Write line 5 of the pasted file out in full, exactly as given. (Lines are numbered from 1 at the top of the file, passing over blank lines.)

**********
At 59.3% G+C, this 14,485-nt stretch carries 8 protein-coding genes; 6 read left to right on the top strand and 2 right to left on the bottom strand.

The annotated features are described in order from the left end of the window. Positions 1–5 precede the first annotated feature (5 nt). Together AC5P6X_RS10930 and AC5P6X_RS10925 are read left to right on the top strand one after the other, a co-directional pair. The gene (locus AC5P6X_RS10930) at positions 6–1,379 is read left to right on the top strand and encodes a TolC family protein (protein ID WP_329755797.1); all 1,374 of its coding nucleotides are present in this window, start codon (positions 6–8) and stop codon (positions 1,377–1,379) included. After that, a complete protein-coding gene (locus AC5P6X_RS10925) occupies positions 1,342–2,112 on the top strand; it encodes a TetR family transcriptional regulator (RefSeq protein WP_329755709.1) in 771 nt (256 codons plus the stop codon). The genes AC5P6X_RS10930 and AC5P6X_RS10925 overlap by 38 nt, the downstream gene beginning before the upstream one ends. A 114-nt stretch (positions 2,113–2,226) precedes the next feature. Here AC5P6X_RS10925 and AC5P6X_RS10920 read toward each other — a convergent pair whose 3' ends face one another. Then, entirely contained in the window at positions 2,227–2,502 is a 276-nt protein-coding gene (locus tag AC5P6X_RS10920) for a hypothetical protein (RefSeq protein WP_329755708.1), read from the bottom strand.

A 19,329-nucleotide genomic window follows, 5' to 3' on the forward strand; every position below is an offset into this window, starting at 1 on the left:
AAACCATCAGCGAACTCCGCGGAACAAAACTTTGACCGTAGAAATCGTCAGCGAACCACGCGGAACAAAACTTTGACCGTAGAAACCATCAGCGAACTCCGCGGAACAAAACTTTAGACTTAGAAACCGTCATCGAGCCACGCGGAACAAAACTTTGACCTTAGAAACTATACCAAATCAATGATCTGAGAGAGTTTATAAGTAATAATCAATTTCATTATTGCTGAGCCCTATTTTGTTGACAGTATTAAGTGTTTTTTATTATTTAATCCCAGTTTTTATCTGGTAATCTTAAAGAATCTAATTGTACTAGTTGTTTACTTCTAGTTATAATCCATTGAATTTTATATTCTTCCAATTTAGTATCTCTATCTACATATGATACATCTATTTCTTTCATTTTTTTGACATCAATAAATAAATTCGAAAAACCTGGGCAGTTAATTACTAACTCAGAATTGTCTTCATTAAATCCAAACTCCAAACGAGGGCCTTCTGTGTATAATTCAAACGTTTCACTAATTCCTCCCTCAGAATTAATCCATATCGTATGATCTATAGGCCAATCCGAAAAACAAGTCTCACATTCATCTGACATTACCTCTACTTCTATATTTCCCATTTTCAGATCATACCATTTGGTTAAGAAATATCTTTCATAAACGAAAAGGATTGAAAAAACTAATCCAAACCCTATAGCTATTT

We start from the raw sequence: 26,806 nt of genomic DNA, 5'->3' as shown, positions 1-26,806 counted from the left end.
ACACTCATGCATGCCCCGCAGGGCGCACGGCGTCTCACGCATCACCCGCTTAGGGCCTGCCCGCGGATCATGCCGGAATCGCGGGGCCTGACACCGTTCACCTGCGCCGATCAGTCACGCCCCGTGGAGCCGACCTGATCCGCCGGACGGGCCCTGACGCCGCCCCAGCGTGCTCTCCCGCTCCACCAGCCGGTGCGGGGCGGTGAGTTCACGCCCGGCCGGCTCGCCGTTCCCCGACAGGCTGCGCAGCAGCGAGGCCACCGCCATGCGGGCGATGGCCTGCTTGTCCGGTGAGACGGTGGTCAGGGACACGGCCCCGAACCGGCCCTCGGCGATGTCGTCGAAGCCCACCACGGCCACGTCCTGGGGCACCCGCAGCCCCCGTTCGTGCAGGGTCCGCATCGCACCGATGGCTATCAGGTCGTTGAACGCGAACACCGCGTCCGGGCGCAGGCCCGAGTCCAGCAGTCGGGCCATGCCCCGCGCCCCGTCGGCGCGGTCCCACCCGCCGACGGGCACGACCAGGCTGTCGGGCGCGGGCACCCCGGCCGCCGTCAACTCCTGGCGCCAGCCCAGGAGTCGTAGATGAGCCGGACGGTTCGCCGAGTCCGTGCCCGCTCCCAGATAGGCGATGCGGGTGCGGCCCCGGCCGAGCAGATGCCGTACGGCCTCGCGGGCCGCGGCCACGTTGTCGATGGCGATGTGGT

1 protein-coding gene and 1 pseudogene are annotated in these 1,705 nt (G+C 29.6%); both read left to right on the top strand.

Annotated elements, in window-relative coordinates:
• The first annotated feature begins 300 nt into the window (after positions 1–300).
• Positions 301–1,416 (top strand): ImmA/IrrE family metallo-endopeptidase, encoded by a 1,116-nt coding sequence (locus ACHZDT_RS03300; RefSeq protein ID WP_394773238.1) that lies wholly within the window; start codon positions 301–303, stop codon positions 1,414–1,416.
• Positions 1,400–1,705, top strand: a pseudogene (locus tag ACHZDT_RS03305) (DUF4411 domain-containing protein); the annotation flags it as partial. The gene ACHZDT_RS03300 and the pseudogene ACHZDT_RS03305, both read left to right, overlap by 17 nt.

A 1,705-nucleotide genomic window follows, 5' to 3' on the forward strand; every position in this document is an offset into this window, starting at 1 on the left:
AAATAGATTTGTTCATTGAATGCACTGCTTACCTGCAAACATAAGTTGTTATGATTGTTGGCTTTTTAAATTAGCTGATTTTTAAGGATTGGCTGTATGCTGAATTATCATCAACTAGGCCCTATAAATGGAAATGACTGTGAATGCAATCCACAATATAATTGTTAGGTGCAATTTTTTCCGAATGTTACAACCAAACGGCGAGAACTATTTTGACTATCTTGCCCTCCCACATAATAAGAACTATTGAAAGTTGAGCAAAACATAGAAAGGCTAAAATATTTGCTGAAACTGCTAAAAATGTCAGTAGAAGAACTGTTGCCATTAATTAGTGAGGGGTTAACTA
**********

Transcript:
We start from the raw sequence: 26,806 nt of genomic DNA, 5'->3' as shown, positions 1-26,806 counted from the left end.